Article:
Modeling a Powerbus and Cable with IE3D

 Geometry and setup Double-sided PCB: Size: 125 mm × 100 mm × 1 mm Top and bottom metal: PEC Dielectric: FR4, εr = 4.5, dielectric loss tangent = 0.015 Cable (round cable): Length: 1000 mm Radius: 1 mm Material: PEC Simulation Setup: Meshing parameters: meshing frequency = 2 GHz, cells/wavelength = 18 Mesh alignment is enabled: Align polygons and dielectrics Adaptive Intelli-Fit (AIF): disabled Matrix solver: default SVSa Frequency Parameters: 10 MHz - 2 GHz, Step Size = 10 MHz Excitation: Voltage source (1 V, 50 ohms) Simulation result Simulation Time: 5698 secondsNumber of Cells/Volumes/Unknowns: 543/201/1716 Decisions the user must make that affect the accuracy of the result Define the dielectric block as a finite substrate: By default, the substrate size is infinitely large in IE3D. In this case, the dielectric block should be defined as a finite substrate. Please refer to the comments for details. Align meshing between the polygons and the finite dielectric: The reason is that meshing alignment between the finite dielectrics and the patch is extremely critical to the simulation results. Define a port as a pair of positive and negative terminals: When there is no infinite ground plane, a user needs to define a port as a pair of positive and negative terminals. Numerical error may be introduced if we don't define a port in pair (+, -) or define a differential port (vertical localized or horizontal localized port with self-contained + and - terminals) on a structure without an infinite ground plane. Make sure the cable is electrically connected to the board and the infinite ground plane Comments In case we need to build a structure with many polygons with some of them connected and some of them not connected, how can we guarantee the "electrical connection" between them? In the IE3D, two polygons are considered to be connected only when they have a common edge with two matching vertices. Otherwise, they will be considered as disconnected even if they look as if they are connected. Polygon connection or "electrical connection" is a very important concept in the IE3D. There are two ways to know whether two polygons are connected or not. First, if they are connected, there are some red dots on the common edge of the two polygons. These red dots are used to denote that the polygons are connected on the common edge. Second, the "Check connection command" will highlight the other polygons which are electrically connected to the selected polygon. What is the difference between the IE3D results and the results from the other codes? There are some unknown peaks in the radiated electric field plots. They are not shown in the results from the other codes. The origination of these peaks is unclear and requires further investigation.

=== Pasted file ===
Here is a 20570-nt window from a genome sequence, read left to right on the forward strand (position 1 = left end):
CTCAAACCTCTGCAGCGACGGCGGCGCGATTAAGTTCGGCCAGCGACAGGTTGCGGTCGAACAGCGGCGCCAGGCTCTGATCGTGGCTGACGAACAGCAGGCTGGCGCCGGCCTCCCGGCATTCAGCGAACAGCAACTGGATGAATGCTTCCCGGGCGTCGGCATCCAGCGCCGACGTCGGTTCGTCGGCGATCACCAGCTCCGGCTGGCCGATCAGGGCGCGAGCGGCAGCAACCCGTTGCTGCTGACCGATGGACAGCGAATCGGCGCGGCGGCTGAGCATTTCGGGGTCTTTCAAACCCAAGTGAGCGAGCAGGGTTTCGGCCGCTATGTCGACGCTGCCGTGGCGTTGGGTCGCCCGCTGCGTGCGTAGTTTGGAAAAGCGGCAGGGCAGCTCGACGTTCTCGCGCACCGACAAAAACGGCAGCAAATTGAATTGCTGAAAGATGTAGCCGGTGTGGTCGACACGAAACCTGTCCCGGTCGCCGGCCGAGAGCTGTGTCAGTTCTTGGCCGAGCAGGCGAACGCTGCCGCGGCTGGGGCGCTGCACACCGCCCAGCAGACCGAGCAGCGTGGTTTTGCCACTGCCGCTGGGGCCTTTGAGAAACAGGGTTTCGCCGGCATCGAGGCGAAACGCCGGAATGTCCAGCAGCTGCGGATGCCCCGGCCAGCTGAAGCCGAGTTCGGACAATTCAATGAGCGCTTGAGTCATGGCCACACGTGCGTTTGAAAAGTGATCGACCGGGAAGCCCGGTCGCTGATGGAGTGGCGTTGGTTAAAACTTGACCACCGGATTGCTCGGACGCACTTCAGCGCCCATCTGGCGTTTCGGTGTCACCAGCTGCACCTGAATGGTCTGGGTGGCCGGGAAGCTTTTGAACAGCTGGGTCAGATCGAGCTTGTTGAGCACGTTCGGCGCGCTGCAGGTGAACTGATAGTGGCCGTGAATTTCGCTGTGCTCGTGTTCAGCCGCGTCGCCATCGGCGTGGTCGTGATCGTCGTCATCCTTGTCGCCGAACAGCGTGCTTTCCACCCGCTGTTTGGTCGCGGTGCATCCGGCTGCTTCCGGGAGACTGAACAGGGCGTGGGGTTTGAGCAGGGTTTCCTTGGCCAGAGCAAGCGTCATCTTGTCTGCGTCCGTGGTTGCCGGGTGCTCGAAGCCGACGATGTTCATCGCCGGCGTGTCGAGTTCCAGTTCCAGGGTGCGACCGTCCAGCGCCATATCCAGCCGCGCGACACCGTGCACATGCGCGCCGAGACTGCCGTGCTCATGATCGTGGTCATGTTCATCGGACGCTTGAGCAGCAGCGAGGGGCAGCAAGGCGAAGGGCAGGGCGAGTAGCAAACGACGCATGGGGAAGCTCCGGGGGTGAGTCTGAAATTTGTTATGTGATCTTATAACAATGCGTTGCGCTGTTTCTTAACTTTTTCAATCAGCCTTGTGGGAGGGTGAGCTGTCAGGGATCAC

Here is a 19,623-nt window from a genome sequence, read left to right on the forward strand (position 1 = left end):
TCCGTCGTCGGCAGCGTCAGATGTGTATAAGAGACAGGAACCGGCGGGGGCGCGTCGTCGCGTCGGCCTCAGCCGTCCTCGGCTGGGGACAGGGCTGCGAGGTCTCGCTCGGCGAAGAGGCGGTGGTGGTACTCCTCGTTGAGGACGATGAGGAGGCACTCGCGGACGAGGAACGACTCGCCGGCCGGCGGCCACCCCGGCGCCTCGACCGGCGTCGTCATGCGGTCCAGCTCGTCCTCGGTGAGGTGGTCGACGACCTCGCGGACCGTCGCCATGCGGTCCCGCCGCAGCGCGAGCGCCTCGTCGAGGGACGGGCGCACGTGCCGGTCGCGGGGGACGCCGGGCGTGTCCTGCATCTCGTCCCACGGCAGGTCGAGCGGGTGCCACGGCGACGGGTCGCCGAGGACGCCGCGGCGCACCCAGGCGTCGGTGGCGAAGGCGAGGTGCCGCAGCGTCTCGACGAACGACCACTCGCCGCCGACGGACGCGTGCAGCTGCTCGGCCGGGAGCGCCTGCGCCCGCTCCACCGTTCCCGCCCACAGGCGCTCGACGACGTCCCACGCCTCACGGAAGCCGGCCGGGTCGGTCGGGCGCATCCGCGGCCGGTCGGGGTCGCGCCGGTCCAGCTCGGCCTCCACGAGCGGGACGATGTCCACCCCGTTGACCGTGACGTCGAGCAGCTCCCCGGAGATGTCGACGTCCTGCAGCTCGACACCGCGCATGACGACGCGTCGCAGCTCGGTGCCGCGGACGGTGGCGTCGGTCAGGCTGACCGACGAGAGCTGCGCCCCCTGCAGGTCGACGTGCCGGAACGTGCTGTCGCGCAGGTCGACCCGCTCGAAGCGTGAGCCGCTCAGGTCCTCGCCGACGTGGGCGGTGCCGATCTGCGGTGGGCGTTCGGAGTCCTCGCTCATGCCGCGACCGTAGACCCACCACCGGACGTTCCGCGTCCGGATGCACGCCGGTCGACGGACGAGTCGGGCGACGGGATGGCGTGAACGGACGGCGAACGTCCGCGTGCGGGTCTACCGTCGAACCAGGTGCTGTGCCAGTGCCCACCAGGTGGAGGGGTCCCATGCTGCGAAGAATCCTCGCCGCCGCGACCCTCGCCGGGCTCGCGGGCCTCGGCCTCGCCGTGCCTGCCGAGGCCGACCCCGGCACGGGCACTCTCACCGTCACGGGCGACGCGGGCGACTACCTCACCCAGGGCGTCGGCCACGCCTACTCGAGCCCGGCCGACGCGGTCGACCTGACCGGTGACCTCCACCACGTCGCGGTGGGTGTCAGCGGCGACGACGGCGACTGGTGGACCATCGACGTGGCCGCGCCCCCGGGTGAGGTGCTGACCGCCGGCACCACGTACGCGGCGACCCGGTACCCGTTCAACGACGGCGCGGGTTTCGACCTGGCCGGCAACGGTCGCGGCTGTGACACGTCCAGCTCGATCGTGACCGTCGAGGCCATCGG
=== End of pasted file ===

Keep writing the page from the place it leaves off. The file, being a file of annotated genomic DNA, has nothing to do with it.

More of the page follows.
Screen shots Fig. 1. Simulation model Fig. 2. Simulation meshes Fig. 3. Electric field at 3 m, θ=0°, φ=0° Fig. 4. Electric field at 3 m, θ=90°, φ=0° Fig. 5. Electric field at 3 m, θ=90°, φ=90°